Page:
In this painful introspection, Natascha Wodin dissects why she had to help her Ukrainian cleaning lady so much

Natasha Wodin.Image Rowohlt

She must now be somewhere in a ‘Dutch hole’, Nastja from Ukraine, who entered Natascha Wodin’s life one day in 1992. The writer, who has just moved to Berlin, is fleeing a disastrous second marriage. She chooses Nastja as a cleaning assistant from the selection of Eastern European women, all the Lenas and Tanjas and Katjas who seek their happiness in the West after the fall of the Wall.

Born in 1942, Nastya from Kiev had grown up as a ‘child of the October Revolution’ and became a civil engineer for the benefit of the Soviet Union. For decades she had lived in a sad, boring rut – combining the role of mother and grandmother with hard work: ‘the collective fate of Soviet women’. After more than 25 years of service, the Ukrainian treasury was empty, and she received her last salary in the form of a bag of rice.

Her marriage is already broken, her daughter is already living illegally in the Netherlands – and then she manages to get a tourist visa for Berlin. They let that visa expire knowingly/unknowingly; her granddaughter Slava, left by her daughter with her grandmother and placed by her with her grandfather, enjoys more from the money she sends from Berlin than from going hungry together.

The first Ukrainian

Wodin initially chooses a distant relationship: she is the boss, Nastja the paid worker. “I pretended to believe in the good humor and carelessness she displayed – even though or precisely because I realized from the start that my fate had caught up with me once again when I chose Nastja.” Because Nastya, with her tears over the Ukrainian folk music that Wodin puts on one day, is the first Ukrainian after her mother that she has to deal with in Germany.

She wrote the penetrating thing about that mother She was from Mariupol, published here in 2019. Born Natalya Nikolaevna Vdovina in Germany on December 8, 1945, Wodin had spent decades trying to learn more about her to no avail. She had worked with her husband as forced laborers for the Germans and had ended her life eleven years after the war. But in 2013 there was a sudden hit on the Internet: ‘Ivashchenko, Yevgenia Yakovlevna, year of birth 1920, place of birth Mariupol.’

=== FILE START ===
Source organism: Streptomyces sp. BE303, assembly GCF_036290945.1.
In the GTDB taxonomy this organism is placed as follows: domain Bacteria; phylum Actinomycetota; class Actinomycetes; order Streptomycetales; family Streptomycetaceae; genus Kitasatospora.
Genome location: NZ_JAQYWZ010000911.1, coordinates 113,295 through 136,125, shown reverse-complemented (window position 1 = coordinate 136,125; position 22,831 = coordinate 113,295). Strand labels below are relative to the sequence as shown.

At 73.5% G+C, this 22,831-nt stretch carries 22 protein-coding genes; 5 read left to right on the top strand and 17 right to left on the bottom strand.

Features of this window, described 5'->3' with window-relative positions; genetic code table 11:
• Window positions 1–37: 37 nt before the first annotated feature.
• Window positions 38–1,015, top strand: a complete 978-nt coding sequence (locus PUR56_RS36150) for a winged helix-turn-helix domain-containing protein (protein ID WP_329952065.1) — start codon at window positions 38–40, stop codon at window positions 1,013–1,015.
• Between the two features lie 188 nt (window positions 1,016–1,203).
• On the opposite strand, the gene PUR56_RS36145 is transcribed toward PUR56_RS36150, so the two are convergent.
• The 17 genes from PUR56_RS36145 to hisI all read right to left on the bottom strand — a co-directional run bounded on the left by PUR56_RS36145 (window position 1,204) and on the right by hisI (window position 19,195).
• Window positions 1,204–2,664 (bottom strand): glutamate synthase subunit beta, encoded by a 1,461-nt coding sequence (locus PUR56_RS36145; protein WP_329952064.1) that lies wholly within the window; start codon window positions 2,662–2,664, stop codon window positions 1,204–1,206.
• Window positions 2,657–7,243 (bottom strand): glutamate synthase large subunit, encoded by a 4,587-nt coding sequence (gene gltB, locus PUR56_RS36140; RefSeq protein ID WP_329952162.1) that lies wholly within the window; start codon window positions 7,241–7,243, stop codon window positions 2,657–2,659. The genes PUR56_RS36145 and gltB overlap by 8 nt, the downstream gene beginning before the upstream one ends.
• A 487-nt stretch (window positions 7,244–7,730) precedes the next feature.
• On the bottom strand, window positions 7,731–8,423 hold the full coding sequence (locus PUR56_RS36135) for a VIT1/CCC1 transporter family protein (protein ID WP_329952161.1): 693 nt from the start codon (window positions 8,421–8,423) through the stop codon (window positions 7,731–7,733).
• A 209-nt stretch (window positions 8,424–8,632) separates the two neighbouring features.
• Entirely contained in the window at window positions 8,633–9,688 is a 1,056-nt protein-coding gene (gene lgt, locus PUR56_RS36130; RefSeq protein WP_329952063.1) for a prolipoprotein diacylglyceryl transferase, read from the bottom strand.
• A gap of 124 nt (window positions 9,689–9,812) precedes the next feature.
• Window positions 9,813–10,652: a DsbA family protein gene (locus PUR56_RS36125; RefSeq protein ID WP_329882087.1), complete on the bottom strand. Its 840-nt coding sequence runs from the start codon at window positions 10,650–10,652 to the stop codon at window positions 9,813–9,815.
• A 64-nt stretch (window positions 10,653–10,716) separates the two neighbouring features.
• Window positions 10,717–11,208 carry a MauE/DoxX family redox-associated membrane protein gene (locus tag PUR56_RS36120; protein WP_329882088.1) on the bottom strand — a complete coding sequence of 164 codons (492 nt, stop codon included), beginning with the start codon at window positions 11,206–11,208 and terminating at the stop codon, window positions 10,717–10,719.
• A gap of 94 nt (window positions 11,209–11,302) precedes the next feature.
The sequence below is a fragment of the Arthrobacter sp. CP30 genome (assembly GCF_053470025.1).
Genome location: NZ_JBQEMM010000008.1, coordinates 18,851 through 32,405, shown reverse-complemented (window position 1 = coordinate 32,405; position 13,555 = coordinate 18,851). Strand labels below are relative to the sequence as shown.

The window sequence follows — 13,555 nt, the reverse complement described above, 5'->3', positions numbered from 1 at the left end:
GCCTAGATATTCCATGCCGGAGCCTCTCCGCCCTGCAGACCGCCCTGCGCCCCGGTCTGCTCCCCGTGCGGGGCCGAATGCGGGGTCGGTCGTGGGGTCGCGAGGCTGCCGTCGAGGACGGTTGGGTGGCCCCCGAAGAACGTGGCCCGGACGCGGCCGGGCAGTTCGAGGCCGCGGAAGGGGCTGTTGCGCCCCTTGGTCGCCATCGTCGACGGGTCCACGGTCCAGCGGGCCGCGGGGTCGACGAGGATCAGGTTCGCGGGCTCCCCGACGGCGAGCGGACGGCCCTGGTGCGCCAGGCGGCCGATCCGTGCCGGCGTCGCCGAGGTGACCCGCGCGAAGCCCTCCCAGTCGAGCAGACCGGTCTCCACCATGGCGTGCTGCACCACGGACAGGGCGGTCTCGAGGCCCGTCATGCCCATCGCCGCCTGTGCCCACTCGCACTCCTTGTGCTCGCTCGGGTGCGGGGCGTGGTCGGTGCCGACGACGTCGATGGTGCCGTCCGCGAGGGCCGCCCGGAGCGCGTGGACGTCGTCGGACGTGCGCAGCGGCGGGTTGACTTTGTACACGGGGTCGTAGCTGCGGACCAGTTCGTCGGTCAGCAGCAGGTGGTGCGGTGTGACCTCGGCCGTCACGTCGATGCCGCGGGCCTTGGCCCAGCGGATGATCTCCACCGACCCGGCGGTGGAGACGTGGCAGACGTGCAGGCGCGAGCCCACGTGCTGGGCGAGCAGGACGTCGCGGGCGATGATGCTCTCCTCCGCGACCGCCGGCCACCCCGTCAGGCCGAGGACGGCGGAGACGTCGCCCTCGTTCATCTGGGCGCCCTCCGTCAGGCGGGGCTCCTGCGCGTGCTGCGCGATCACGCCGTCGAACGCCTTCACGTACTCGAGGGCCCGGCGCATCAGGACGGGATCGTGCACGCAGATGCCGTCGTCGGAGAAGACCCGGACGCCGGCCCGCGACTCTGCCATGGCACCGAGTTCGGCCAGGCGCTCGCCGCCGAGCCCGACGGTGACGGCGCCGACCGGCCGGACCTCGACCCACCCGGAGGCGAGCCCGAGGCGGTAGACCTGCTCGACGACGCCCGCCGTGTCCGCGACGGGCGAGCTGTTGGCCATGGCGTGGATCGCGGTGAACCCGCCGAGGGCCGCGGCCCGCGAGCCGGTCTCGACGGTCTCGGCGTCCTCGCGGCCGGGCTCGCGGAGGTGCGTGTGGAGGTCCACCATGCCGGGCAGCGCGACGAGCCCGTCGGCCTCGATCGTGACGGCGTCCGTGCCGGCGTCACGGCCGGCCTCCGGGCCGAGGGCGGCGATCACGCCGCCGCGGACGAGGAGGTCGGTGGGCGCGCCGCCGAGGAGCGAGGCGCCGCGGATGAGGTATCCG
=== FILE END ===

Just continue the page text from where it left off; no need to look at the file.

She unraveled a heartbreaking family history – all the way back to the very Ukrainian port where Russian forces have created apocalyptic chaos since the invasion on 24 February. ‘It’s hard for me to erase Mariupol from everywhere on the map,’ Wodin said recently in a rare interview with de Volkskrant. It was as if her mother had been driven to death again.

The story of her very troubled childhood was continued in Somewhere in this dunepter (the Dutch translation was published in 2020), where Wodin delves into the story of his Russian father. When her mother drowned in the Regnitz River in October 1956, he was on tour with a Russian Cossack choir and remained untraceable for two weeks. Wodin was ten, her sister four.

The brand

The girls were outsourced to foster parents and homes – Russian children in post-war Germany. ‘Branded’, as Wodin i de Volkskrant said, an old trauma that is being stirred up again by the war in Ukraine. But that would previously also determine her relationship with Nastja. “Although it had been my firm intention never to delve into an East-West problem again, I had been through too much of it in my life.”

When, after three years, Nastja says that she is going back to Kiev, her story could have ended with the Ukrainian. She should have let things take their course, Wodin writes in this painful memoir, where she dissects how her meddling leads to an unequal friendship and often does more harm than good.

But she asks one question: What happened? “I reappeared in my mind, as so often in connection with Nastja, my mother, who had been unwelcome in Germany and had always been threatened with deportation. I couldn’t have done anything for her, I was still a child then, but I could do something for Nastja, I could at least try’.

In the end, Nastja, unable to settle in Germany with her homesickness like the ‘great dark disease’ that Wodin’s mother had also suffered from, was able to live the life she longed for after almost ten years in Ukraine. When she returned, she held on to her hard-fought German nationality. She had also considered the possibility of a war in Ukraine, writes Wodin in his added afterword from March 2022.

“But it had previously been a theoretical thought (…) far more likely was an economic disaster, the repetition of poverty and chaos, a fatal political development that she could escape with her German passport. She had not counted on tanks and missiles and bombs.’

She has since been reunited in the Netherlands with her daughter, somewhere in the Zwolle area. Strange detail: she hadn’t needed that passport for her flight through Poland. And Nastja does not enjoy the privileges that Ukrainian refugees enjoy in Europe. She is German.

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Nastja’s tears
Natascha Wodin
translated by Anne Folkertsma
Atlas Contact, €22.99
192 pages

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